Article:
MARRY ME (2022)
Ridiculous concept aside, Marry Me is a pleasant surprise of a romcom that harkens back to the films JLo became a staple in, exuding charm and heart while delivering an all-around joyous film.
Just as superstar Kat Valdez (Jennifer Lopez) is about to publicly marry Bastian (Maluma), news of him cheating on her breaks. In a moment of spontaneity, Valdez spots math teacher Charlie Gilbert (Owen Wilson) in the crowd holding a sign with the title of her hit song “Marry Me” and decides to do just that. Lopez and Wilson are both wonderfully committed to the premise of the film and, as a result, deliver exactly what is necessary. Their scenes together are truly heartfelt and cute. Lopez’s musical moments are beautiful and the music enticing (seriously, download the soundtrack), though there are extended periods of it that seem a bit unnecessary. Young Chloe Coleman is adorable and commanding in her performance as Wilson’s daughter, her strongest moments coming opposite Lopez. In terms of filmmaking, director Kat Coiro has created a crisp, though a bit too long, film.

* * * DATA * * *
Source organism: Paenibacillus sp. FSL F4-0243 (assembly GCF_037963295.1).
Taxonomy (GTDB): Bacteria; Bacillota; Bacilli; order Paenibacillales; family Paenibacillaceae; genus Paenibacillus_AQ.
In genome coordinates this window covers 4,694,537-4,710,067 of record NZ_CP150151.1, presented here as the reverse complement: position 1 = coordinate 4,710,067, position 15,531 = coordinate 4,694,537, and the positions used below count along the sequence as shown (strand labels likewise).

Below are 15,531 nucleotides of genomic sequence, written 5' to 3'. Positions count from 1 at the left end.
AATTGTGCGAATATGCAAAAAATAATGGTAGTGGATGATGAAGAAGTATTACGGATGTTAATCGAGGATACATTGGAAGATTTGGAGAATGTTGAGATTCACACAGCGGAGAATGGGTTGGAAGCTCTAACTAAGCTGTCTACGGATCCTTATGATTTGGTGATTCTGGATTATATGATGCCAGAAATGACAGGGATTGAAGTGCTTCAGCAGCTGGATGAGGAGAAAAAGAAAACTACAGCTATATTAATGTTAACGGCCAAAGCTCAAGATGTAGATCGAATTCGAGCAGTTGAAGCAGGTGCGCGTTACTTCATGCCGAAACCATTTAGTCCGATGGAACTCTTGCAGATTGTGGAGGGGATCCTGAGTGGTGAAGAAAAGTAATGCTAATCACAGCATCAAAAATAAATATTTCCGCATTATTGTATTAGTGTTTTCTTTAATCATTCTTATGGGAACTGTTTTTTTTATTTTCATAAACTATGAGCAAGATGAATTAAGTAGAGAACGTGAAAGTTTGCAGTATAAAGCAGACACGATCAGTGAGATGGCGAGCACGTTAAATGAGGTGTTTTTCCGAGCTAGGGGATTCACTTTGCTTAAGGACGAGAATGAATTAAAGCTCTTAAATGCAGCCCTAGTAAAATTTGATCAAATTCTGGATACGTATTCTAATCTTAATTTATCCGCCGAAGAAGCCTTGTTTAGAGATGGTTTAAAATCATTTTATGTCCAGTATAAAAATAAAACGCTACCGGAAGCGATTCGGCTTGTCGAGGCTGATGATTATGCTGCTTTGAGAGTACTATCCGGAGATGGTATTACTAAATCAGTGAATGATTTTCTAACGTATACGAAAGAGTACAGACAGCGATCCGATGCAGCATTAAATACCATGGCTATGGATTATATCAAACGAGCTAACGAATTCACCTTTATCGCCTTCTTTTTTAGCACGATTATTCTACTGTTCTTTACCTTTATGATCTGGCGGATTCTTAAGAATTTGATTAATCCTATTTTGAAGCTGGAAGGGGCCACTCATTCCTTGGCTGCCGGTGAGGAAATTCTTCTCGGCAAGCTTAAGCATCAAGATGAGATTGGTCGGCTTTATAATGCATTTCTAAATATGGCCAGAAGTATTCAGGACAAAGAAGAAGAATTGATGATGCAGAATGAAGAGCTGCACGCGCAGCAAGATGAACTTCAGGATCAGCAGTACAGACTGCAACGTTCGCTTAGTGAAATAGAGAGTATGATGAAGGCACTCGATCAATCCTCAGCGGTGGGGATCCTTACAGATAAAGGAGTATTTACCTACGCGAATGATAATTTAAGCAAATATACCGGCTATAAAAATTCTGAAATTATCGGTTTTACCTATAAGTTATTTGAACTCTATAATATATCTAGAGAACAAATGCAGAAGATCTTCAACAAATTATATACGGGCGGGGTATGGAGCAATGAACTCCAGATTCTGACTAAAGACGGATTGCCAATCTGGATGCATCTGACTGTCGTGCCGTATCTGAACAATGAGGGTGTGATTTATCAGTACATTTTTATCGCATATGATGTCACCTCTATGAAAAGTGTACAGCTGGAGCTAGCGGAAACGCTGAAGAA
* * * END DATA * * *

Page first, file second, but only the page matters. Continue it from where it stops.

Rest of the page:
What we’re left with is a movie that feels like it is from another time, sans the social media subplot and use of dazzling graphics to advance the story. Marry Me is mindless, delightful entertainment, but also much of the same in terms of cheesy romcoms of the past. The aware moments that the film does possess (Valdez being married a number of times similar to Lopez in reality), as well as the laughs (Sarah Silverman was hilarious) are few and far between and all lead to a predictable ending that leaves you satisfied, but ready to move on. The enjoyment factor is there, but Marry Me is destined to be a cable television rerun and nothing more.
Marry Me is now playing in theaters and streaming on Peacock.
Photo from Variety